Developing best practices for distinguishing sources of well water contamination in shale gas basins
Hydraulic fracturing has unleashed a boom in domestic shale gas production, with the US now projected to be a top exporter of natural gas within the coming decade. Despite the economic benefits, environmental concerns have made the debate over hydraulic fracturing in the Marcellus particularly contentious, often characterized by entrenched and polarized positions, along with misinformation, which has allowed little room for scientific research to inform decision-making. Dr. Laura Lautz, Associate Professor of Earth Sciences at Syracuse University, hopes to bring balanced, scientific information to the debate and to provide the community with a resource to better understand the potential impacts on water quality in the region. The Marcellus presents a unique opportunity to characterize water quality in two contrasting settings -- an area of intense shale gas production in Pennsylvania and an area with a permanent ban on hydraulic fracturing in New York.
With the belief that there simply “isn’t enough science” to definitively assess water quality impacts of hydraulic fracturing, Dr. Lautz engages the community by providing them unparalleled water testing services and is developing a publically-available database of regional water quality. Dr. Lautz is committed to overcoming limitations of prior studies by establishing a baseline of water quality in the region prior to hydraulic fracturing, using an unbiased sampling design in space and time, and making all water quality data freely available to the public. Her work is developing robust geochemical fingerprinting tools that can reliably distinguish water quality impairment associated with hydraulic fracturing from the other sources of water contamination in the human-impacted watersheds in which drilling is taking place. Thus, Dr. Lautz and her team are guiding best practices for water quality monitoring in shale gas basins by identifying the most powerful analytes for discriminating sources of water quality impairment.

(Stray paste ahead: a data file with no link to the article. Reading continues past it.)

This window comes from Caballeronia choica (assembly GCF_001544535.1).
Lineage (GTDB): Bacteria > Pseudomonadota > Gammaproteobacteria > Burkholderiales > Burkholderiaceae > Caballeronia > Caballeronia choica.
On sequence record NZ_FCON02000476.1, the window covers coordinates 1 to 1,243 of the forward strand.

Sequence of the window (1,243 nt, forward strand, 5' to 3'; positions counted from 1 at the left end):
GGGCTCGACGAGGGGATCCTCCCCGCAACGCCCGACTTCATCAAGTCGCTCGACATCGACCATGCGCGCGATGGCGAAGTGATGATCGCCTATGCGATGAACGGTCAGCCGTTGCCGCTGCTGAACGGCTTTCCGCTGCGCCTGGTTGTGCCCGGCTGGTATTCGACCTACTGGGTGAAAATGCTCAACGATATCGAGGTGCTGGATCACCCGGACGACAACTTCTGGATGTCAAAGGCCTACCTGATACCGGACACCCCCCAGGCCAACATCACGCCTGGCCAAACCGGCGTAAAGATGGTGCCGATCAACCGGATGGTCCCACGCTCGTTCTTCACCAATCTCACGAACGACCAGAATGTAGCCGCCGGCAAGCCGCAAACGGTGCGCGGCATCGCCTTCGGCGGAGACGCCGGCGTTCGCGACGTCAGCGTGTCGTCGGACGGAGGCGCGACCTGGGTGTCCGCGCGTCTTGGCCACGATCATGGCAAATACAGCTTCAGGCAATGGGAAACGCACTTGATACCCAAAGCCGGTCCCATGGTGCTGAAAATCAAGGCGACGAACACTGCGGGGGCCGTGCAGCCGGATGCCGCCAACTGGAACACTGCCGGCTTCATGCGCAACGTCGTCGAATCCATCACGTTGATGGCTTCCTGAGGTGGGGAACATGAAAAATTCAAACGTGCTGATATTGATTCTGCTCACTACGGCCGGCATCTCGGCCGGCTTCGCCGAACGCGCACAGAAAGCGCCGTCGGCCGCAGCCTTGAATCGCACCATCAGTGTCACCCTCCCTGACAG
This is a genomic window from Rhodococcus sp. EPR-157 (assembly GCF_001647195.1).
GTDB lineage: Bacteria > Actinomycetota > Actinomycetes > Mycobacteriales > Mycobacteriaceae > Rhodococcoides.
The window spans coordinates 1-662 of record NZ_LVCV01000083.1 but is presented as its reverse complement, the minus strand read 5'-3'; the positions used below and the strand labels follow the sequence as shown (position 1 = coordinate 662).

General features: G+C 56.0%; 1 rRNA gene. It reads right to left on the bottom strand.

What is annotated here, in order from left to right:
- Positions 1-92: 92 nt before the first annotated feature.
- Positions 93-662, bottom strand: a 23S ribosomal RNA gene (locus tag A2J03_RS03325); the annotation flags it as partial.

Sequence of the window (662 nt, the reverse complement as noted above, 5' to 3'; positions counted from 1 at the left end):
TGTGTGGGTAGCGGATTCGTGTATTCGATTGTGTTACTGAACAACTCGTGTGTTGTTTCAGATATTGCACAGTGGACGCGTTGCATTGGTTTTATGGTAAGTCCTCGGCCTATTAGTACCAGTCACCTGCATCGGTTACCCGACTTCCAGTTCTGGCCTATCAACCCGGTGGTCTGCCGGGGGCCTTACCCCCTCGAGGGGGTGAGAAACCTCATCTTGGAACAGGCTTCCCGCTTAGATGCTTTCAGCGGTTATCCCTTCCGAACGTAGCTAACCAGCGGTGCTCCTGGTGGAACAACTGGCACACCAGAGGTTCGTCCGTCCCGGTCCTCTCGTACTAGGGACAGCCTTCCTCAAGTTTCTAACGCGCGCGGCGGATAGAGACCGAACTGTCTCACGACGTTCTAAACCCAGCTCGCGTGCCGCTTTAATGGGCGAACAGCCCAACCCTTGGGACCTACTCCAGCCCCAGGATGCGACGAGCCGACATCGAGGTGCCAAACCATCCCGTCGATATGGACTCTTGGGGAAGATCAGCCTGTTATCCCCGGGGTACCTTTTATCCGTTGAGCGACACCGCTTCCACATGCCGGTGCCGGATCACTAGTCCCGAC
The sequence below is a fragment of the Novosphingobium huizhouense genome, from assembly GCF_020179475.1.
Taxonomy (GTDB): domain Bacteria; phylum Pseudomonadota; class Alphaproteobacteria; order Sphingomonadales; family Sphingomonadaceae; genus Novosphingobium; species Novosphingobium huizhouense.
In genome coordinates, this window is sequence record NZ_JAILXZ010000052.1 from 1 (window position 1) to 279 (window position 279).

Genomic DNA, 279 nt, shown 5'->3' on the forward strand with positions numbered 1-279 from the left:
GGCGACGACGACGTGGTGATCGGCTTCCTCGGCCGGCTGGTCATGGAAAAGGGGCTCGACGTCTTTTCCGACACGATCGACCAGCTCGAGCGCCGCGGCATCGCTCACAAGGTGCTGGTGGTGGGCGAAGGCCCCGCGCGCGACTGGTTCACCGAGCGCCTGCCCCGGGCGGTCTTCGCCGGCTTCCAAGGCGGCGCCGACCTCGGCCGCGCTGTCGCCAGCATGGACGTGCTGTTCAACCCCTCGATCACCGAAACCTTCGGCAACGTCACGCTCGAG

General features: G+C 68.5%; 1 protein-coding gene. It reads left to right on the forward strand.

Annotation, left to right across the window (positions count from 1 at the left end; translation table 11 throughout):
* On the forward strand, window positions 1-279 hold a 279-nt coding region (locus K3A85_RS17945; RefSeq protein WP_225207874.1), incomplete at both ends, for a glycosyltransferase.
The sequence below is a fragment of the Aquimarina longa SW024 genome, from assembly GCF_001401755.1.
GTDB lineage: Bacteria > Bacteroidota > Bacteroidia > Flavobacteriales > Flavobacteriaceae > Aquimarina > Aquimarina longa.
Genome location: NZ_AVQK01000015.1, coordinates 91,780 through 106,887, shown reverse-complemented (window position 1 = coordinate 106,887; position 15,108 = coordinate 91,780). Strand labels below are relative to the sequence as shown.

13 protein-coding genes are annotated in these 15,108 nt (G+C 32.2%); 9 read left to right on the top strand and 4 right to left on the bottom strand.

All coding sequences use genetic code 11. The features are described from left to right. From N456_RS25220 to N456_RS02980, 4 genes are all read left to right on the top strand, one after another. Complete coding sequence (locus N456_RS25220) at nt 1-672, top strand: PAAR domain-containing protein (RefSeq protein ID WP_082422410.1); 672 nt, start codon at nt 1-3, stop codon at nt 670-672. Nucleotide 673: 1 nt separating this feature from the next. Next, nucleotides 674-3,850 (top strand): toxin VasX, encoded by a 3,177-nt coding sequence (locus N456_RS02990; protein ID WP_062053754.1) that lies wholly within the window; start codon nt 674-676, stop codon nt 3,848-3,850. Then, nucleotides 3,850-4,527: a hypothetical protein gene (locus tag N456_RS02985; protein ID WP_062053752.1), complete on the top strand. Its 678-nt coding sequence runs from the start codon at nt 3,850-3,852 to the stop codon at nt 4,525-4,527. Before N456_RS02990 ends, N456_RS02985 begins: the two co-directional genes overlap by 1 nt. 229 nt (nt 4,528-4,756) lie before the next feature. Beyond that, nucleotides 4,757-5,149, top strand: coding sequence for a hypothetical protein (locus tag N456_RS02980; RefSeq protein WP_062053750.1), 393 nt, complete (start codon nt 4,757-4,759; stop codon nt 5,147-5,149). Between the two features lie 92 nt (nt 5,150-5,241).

Current research includes:
Community Engagement: Dr. Lautz and her team directly engage landowners in their research by providing participants with detailed assessment of their well water quality at no cost. Community members on all sides of the hydraulic fracturing debate are eager to participate in Dr. Lautz’s project because they receive information about their well water quality and contribute to a broader community resource - a publically available database of water quality for the region.
Creating a Public Database: Using information collected from landowners’ water wells, Dr. Lautz is creating a publicly available, online water quality database for New York documenting spatial and temporal variability in well water chemistry pre-hydraulic fracturing. Additional funding would support expansion of this data collection effort to Pennsylvania. Since 2012, Dr. Lautz has sampled over 200 domestic wells in southern New York and has data coverage for an area spanning five countries and over 10,000 square kilometers.
Fingerprinting Contamination: Dr. Lautz is developing robust and effective tools for fingerprinting contamination due to hydraulic fracturing, versus other contamination sources in the region. She and her team are developing sophisticated tools that will use geochemistry to pinpoint whether sources of contamination in well water are most likely due to hydraulic fracturing, wastewater effluent, road runoff, or agricultural sources. Such a tool will be critical in future cases of alleged contamination due to shale gas production practices.
Dr. Laura Lautz grew up in Central New York and attended college in Pennsylvania. Thus, she has both a personal and professional interest in regional water quality and the potential impacts of energy production. Prior to becoming a researcher, Dr. Lautz was a high school science teacher. As a teacher, she enjoyed sharing remarkable scientific discoveries but grew more interested in how researchers came to their findings rather than just knowing the end results. When she had the opportunity to work for NASA participating in educational outreach, she accepted the position and was thrown into the world of research and lab work. There, she found she could answer the challenging questions in science she had always questioned and began her Ph.D. program.
As a researcher and a concerned citizen, Dr. Lautz has carefully watched the dramatic shift in energy production in the US. In fact, one epicenter of the growth in energy production is in her own backyard - the Marcellus shale play. Living and working in Central New York and studying water quality for the past decade, she has seen concerns over potential links between shale gas production and water quality take center stage in her field. Dr. Lautz aims to bring balanced, empirical research to the conversation to better understand water quality threats in her home region.
In her free time, her hobbies align well with her research. Dr. Lautz enjoys traveling, especially to far off remote areas where she is able to camp simply and see the world. Much of her time is also spent with her young family.
In the News
2008 National Science Foundation Faculty Early Career Development (CAREER) Grant Recipient
2015 National Science Foundation Research Traineeship Award Recipient
Lautz is the principal investigator for a large ($3 million) NSF grant to support graduate training on water-energy interactions. Note that this program supports graduate student training only - not the actual research projects. (http://news.syr.edu/university-awarded-3-million-grant-for-graduate-level-stem-training-40661/)